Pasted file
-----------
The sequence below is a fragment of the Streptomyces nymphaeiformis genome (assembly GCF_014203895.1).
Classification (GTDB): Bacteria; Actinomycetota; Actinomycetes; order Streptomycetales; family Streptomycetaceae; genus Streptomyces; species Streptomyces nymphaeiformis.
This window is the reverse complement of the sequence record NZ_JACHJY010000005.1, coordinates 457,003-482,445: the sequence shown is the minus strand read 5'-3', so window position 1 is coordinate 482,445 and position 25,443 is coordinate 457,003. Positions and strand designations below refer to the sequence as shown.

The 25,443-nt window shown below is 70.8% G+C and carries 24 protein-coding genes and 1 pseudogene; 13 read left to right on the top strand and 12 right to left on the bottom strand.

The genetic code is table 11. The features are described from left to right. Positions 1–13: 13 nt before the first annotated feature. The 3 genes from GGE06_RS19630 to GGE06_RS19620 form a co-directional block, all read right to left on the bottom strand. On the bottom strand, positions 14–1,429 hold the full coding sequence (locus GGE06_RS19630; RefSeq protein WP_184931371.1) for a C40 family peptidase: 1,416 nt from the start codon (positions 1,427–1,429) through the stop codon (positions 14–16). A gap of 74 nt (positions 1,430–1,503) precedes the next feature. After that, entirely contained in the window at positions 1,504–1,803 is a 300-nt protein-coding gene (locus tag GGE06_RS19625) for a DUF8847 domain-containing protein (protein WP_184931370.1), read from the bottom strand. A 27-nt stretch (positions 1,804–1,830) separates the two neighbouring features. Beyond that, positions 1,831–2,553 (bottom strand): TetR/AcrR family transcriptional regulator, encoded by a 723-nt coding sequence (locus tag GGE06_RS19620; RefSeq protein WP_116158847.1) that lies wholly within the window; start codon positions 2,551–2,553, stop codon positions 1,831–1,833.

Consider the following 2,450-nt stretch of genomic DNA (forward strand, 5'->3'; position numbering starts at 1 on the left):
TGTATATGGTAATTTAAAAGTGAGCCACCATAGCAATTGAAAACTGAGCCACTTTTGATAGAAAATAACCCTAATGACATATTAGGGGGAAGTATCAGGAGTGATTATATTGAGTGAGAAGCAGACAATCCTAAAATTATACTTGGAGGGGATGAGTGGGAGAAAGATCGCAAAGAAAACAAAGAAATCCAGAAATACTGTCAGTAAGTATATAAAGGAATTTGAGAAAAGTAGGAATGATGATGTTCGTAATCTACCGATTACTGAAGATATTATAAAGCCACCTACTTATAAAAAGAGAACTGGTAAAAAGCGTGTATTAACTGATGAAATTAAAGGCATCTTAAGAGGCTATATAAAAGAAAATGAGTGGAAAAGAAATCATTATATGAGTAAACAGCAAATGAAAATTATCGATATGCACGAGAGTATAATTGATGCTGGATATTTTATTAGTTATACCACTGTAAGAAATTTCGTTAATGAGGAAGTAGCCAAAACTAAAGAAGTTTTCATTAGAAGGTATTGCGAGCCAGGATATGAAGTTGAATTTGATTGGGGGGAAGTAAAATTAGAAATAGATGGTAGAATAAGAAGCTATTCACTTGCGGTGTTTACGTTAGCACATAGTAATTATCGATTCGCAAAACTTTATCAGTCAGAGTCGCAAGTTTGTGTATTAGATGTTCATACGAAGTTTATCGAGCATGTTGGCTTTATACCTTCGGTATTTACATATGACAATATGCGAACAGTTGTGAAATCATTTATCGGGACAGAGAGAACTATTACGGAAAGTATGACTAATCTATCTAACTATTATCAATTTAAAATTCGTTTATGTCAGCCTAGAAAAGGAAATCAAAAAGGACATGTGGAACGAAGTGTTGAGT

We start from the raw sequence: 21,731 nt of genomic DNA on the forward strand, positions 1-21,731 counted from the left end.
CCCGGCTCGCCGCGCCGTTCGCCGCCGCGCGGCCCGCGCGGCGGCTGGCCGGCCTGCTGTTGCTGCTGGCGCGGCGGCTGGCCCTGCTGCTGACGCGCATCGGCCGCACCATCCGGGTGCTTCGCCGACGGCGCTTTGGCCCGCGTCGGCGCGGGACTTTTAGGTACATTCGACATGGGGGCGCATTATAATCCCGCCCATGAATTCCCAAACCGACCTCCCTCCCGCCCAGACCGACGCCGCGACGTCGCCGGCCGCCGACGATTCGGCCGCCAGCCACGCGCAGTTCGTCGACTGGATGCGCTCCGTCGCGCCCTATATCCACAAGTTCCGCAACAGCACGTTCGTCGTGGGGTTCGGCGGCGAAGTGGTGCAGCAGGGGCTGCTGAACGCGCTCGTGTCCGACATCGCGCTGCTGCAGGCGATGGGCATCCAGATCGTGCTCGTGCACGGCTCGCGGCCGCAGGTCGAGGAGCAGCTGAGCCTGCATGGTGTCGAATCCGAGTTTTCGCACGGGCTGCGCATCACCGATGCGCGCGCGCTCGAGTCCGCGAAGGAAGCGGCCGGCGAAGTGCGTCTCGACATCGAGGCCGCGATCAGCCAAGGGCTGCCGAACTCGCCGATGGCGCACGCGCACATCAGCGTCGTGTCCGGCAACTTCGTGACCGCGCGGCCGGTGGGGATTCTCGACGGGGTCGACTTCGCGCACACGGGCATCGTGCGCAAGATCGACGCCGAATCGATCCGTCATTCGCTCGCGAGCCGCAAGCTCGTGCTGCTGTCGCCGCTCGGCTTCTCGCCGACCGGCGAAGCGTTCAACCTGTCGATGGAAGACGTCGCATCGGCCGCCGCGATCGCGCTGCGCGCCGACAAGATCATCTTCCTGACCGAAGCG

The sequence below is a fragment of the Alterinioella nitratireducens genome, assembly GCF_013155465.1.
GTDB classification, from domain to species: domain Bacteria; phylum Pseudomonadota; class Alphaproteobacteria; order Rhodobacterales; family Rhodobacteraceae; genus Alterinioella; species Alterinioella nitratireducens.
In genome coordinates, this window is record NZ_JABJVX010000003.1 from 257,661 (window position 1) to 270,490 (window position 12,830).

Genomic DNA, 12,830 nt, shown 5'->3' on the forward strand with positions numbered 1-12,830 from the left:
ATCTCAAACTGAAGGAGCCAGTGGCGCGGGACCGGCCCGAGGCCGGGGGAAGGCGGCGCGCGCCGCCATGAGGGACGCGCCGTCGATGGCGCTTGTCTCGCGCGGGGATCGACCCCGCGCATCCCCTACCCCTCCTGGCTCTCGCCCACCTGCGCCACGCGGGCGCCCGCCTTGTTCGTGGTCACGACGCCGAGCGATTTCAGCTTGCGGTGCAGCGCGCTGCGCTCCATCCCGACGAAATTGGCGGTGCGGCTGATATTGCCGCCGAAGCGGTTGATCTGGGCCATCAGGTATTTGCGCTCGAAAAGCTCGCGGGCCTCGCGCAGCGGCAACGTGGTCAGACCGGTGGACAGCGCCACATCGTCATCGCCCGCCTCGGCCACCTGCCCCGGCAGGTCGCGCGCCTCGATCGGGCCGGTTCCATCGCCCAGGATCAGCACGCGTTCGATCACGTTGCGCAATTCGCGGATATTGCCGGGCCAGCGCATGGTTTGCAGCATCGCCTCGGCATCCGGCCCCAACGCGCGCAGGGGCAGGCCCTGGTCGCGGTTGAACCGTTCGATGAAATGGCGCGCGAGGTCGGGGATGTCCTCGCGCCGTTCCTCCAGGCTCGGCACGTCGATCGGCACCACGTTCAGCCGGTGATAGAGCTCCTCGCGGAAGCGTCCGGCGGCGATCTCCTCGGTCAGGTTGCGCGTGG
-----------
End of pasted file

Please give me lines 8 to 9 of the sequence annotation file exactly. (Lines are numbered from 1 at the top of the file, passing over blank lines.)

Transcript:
We start from the raw sequence: 21,731 nt of genomic DNA on the forward strand, positions 1-21,731 counted from the left end.
CCCGGCTCGCCGCGCCGTTCGCCGCCGCGCGGCCCGCGCGGCGGCTGGCCGGCCTGCTGTTGCTGCTGGCGCGGCGGCTGGCCCTGCTGCTGACGCGCATCGGCCGCACCATCCGGGTGCTTCGCCGACGGCGCTTTGGCCCGCGTCGGCGCGGGACTTTTAGGTACATTCGACATGGGGGCGCATTATAATCCCGCCCATGAATTCCCAAACCGACCTCCCTCCCGCCCAGACCGACGCCGCGACGTCGCCGGCCGCCGACGATTCGGCCGCCAGCCACGCGCAGTTCGTCGACTGGATGCGCTCCGTCGCGCCCTATATCCACAAGTTCCGCAACAGCACGTTCGTCGTGGGGTTCGGCGGCGAAGTGGTGCAGCAGGGGCTGCTGAACGCGCTCGTGTCCGACATCGCGCTGCTGCAGGCGATGGGCATCCAGATCGTGCTCGTGCACGGCTCGCGGCCGCAGGTCGAGGAGCAGCTGAGCCTGCATGGTGTCGAATCCGAGTTTTCGCACGGGCTGCGCATCACCGATGCGCGCGCGCTCGAGTCCGCGAAGGAAGCGGCCGGCGAAGTGCGTCTCGACATCGAGGCCGCGATCAGCCAAGGGCTGCCGAACTCGCCGATGGCGCACGCGCACATCAGCGTCGTGTCCGGCAACTTCGTGACCGCGCGGCCGGTGGGGATTCTCGACGGGGTCGACTTCGCGCACACGGGCATCGTGCGCAAGATCGACGCCGAATCGATCCGTCATTCGCTCGCGAGCCGCAAGCTCGTGCTGCTGTCGCCGCTCGGCTTCTCGCCGACCGGCGAAGCGTTCAACCTGTCGATGGAAGACGTCGCATCGGCCGCCGCGATCGCGCTGCGCGCCGACAAGATCATCTTCCTGACCGAAGCG